WAV or AIFF files may appear to have tags when they are accessed through applications such as iTunes and Winamp, but in fact the data may only reside in these apps’ database, because they don’t actually write tags to these files themselves.
The WAV format has always allowed a limited form of tagging, but this wasn’t as elaborate as the tagging used for mp3 and FLAC because it was never intended to be used that way. There are programs that allow you to investigate and even edit tags for wav files, such as dBpoweramp, JRiver Media Center and JRiver Media Jukebox and Audioshell, but even if you succeed in adding tags using these apps, they won’t be read by many of the other available playback apps. to date, iTunes, Winamp and various other popular programs don’t support WAV tagging (2014).
Many people are under the impression that WAV tagging works just fine even if it really doesn’t. And indeed, it may seem so, as long as you use the audiofiles within the program that they were created with, or imported into. What happens is that the playback application maintains its own database in which it associates any particular wav file with fields like Artist, Song, Album etcetera. Many programs (iTunes and Winamp included) are even so clever that they can deduct Artist, Album and Song from the way that the folders are located within each other. iTunes is a bit too clever this way sometimes, but when it works, it works well. Winamp requires the user to set its own parameters and that can be confusing, but once setup, it works precisely the way you want it to.
So far it’s all sunny right? Who cares about tagging when it works well with a library? Well, the trouble starts once you want to copy those wav files to other locations or computers. With iTunes it’s still no problem, as long as you conform to the way that the program wants you to work, which can have you jumping through loops, but at least with compatible hardware (and that mostly means Apple made stuff), the tags will go along. You can’t just select one track in its root directory, copy it over and expect the database to come along. You will end up with a wav file that only has the song title as a filename. Winamp isn’t much better either in this respect.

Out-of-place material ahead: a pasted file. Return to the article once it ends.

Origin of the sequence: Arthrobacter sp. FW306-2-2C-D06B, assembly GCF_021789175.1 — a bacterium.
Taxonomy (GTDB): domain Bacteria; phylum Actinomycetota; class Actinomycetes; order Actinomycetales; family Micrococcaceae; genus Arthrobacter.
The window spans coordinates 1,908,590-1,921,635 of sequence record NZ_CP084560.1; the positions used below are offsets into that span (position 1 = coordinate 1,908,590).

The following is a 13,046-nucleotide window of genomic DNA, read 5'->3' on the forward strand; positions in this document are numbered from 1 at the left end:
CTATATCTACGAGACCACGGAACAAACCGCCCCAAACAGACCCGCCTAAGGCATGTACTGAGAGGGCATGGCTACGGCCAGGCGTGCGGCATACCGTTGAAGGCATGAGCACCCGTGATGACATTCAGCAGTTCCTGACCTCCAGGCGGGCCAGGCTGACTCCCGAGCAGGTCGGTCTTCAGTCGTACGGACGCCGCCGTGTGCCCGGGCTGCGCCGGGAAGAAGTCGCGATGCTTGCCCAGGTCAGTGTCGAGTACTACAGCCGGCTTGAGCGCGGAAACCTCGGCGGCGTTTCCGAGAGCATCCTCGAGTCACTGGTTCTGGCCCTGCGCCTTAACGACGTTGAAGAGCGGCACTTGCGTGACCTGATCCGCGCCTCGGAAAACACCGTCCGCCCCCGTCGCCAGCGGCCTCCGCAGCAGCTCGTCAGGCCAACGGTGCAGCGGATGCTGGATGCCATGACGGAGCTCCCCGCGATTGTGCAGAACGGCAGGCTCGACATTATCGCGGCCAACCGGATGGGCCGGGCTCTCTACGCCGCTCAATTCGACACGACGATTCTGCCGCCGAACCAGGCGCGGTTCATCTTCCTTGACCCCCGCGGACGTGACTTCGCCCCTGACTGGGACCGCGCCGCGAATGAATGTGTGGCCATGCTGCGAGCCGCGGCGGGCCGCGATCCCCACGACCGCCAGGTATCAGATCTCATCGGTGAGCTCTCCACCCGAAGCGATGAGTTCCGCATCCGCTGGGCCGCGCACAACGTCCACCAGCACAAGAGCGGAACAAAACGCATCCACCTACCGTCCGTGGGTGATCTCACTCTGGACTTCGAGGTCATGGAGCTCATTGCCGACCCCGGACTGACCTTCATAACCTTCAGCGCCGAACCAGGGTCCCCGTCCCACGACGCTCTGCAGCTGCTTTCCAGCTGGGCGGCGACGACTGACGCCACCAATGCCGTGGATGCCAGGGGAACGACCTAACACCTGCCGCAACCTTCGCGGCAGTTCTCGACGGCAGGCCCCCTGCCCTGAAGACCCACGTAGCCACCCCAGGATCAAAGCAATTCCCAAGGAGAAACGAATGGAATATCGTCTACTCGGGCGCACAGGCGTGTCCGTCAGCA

What’s also potentially very troublesome is when you want to move your entire library to another computer and perhaps also want to use another player. Some programs can import an iTunes library but that doesn’t always work well. For instance, an imported iTunes library in Winamp only works as long as you don’t use a setting that makes it actively scan its music library folders. What’s more: artwork can be stored in such a way that it is either a pain to retrieve or even impossible. For instance iTunes stores the artwork separately from the music files in a way that doesn’t allow you to copy them over easily. Winamp allows you to store artwork in the same folder as the accompaying music file and that’s nice if you want to keep total control over your library, and it allows you copying directories across easily while maintaining the artwork for each file.
Of course there are so many more players available, and some offer excellent import/export/file managing functionality, but just keep in mind that the WAV files you so meticulously tagged, aren’t normally tagged natively. Most of the time it only works as long as you use them within the program you created them with. This can be a pretty valid reason to start using FLAC.
When importing WAV files that have been ripped and tagged by dB Poweramp, the Sooloos unit will have a loud hiss at the end of each file which can be very disturbing, especially if listening at high volume. Viavia I found out that this hiss is actually the data chunk that contains the ID3 tag which is written at the end of each file. Oddly, this problem does not exist when importing dB Poweramp-tagged AIFF files. But what matters is that Sooloos does read tags- even in WAV and AIFF files.
Programs that support WAV/AIFF tagging:
dB Poweramp (cd ripper and batch converter) – WAV and AIFF
Bliss (automatic music library management) – WAF and AIFF
Foobar2000 (music player) – WAV
JRiver Media Center (music player) – WAV and AIFF
JRiver Media Jukebox (music player) – WAV and AIFF
Audioshell (shell extension, W2000/XP, not W7) – WAV
MetadataTouch (Multiformat Editor) – WAV and AIFF